# Understanding a simplification in a theorem

I'm trying to understand a theorem in a paper on page 14/24. We are given that

$$Z = (nq-1) \log \left(\frac{M+nq-1}{nq-1} \right) + M \log \left(\frac{M+nq-1}{M} \right) + \frac{1}{2} \log \left( \frac{M+nq-1}{(nq-1)M} \right) + O(1) .$$

Since $e^a > \left(1+\frac{a}{b} \right)^b$ for all $a > 0$ and positive integers $b$, the second term equals

$$\log \left(1 + \frac{nq-1}{M} \right)^M < \log e^{nq-1}$$

for all positive M and $nq-1 > 0$. This much I'm following, but then it goes on saying:

Since $0 < q < n$ and $n \leq M \leq qn^2$,

$$\dfrac{1}{2(nq-1)} \log \left( \frac{M+nq-1}{(nq-1)M} \right)\to 0 \quad \text{for } n \to \infty .$$

Where does the factor $\frac{1}{2(nq-1)}$ come from? This might even be trivial, but somehow I'm totally unable to see it.

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Could you provide a linkt to the paper? – Raskolnikov Jun 7 '11 at 21:07
Given $\dfrac{1}{2(nq-1)} \log \dfrac{M+nq-1}{(nq-1)M}$, do you see why this tends to 0 as n tends to $\infty$? or do you also have a question about how to get this term? – Edison Jun 7 '11 at 21:10
@El G It's about getting the term mostly. – Pele Jun 7 '11 at 21:14
Does $\dfrac{1}{2(nq-1)} \log \dfrac{M+nq-1}{(nq-1)M} \to 0$, for $n \to \infty$ refer to the last term? – Edison Jun 7 '11 at 21:18
Yes, apparently so. – Pele Jun 7 '11 at 21:20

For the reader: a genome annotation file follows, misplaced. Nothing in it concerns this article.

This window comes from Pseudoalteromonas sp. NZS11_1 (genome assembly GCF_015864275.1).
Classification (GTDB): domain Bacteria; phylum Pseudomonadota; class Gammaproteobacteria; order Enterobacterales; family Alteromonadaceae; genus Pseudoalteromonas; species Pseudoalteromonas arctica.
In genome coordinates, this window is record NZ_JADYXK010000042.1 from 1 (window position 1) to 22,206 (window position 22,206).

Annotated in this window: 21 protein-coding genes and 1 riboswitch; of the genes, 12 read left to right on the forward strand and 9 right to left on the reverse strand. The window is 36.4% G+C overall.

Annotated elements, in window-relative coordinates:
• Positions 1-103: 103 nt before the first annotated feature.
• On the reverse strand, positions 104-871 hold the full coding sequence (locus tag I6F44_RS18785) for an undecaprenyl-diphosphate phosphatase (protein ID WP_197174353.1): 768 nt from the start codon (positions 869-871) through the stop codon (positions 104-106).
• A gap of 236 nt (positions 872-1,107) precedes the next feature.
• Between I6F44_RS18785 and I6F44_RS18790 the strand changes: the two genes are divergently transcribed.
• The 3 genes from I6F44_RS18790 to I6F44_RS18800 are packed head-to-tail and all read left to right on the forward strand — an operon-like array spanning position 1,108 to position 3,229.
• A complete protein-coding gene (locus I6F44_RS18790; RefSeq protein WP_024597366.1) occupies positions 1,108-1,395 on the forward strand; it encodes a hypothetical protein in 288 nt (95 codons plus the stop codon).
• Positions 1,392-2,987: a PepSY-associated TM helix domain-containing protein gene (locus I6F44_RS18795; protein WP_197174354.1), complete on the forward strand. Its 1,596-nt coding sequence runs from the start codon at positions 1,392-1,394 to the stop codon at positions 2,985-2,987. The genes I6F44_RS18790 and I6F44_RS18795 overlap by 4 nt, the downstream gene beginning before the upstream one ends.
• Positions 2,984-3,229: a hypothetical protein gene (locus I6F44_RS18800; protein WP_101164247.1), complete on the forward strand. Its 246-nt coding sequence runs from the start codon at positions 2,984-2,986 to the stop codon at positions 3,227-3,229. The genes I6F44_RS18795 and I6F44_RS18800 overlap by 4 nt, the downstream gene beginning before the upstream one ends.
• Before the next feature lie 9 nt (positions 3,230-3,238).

OK, thanks to the paper, I figured it out. What they do is rewrite

$$Z = (nq-1) \log \dfrac{M+nq-1}{nq-1} + M \log \dfrac{M+nq-1}{M} + \dfrac{1}{2} \log \dfrac{M+nq-1}{(nq-1)M} + O(1)$$

with their formula for the second term

$$M\log\left(1 + \dfrac{nq-1}{M}\right) < (nq-1)\log e$$

which gives

$$Z < (nq-1) \log \dfrac{M+nq-1}{nq-1} + (nq-1)\log e + \dfrac{1}{2} \log \dfrac{M+nq-1}{(nq-1)M} + O(1)$$

Of course, it has become an inequality, particularly an upper bound for $Z$. Now separate out the factor $(np-1)$ and you'll get

$$Z < (nq-1) \left( \log \dfrac{M+nq-1}{nq-1} + \log e + \dfrac{1}{2(nq-1)} \log \dfrac{M+nq-1}{(nq-1)M} + O\left(\frac{1}{nq-1}\right) \right)$$

Now, see the third term is exactly what they are computing the limit of. Since that goes to zero, and the $O\left(\frac{1}{nq-1}\right)$ term does as well, you get the end result

$$Z < (nq-1)\left( \log \dfrac{M+nq-1}{nq-1} + \log e \right) \; .$$

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Ahh, I see. Thanks a lot! – Pele Jun 8 '11 at 9:28